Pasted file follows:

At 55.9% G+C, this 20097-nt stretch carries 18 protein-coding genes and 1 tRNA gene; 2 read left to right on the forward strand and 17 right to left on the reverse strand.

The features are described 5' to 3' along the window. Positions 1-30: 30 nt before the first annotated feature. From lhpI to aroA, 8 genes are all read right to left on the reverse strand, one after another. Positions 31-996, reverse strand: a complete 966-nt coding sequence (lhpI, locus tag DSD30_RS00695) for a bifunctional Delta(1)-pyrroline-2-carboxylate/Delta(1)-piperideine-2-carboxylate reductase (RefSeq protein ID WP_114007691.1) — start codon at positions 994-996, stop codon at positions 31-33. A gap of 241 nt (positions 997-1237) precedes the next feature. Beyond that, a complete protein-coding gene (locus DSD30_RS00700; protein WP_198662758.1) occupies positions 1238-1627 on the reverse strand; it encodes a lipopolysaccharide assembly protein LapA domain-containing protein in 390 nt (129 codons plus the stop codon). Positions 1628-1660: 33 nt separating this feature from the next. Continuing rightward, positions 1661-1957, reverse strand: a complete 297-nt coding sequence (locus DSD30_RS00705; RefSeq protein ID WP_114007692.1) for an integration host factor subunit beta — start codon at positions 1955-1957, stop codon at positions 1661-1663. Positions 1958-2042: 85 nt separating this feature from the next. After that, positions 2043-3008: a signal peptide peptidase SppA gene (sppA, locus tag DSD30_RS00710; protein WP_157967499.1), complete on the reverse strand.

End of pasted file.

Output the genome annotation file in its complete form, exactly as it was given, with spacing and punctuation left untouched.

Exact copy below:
At 55.9% G+C, this 20097-nt stretch carries 18 protein-coding genes and 1 tRNA gene; 2 read left to right on the forward strand and 17 right to left on the reverse strand.

The features are described 5' to 3' along the window. Positions 1-30: 30 nt before the first annotated feature. From lhpI to aroA, 8 genes are all read right to left on the reverse strand, one after another. Positions 31-996, reverse strand: a complete 966-nt coding sequence (lhpI, locus tag DSD30_RS00695) for a bifunctional Delta(1)-pyrroline-2-carboxylate/Delta(1)-piperideine-2-carboxylate reductase (RefSeq protein ID WP_114007691.1) — start codon at positions 994-996, stop codon at positions 31-33. A gap of 241 nt (positions 997-1237) precedes the next feature. Beyond that, a complete protein-coding gene (locus DSD30_RS00700; protein WP_198662758.1) occupies positions 1238-1627 on the reverse strand; it encodes a lipopolysaccharide assembly protein LapA domain-containing protein in 390 nt (129 codons plus the stop codon). Positions 1628-1660: 33 nt separating this feature from the next. Continuing rightward, positions 1661-1957, reverse strand: a complete 297-nt coding sequence (locus DSD30_RS00705; RefSeq protein ID WP_114007692.1) for an integration host factor subunit beta — start codon at positions 1955-1957, stop codon at positions 1661-1663. Positions 1958-2042: 85 nt separating this feature from the next. After that, positions 2043-3008: a signal peptide peptidase SppA gene (sppA, locus tag DSD30_RS00710; protein WP_157967499.1), complete on the reverse strand.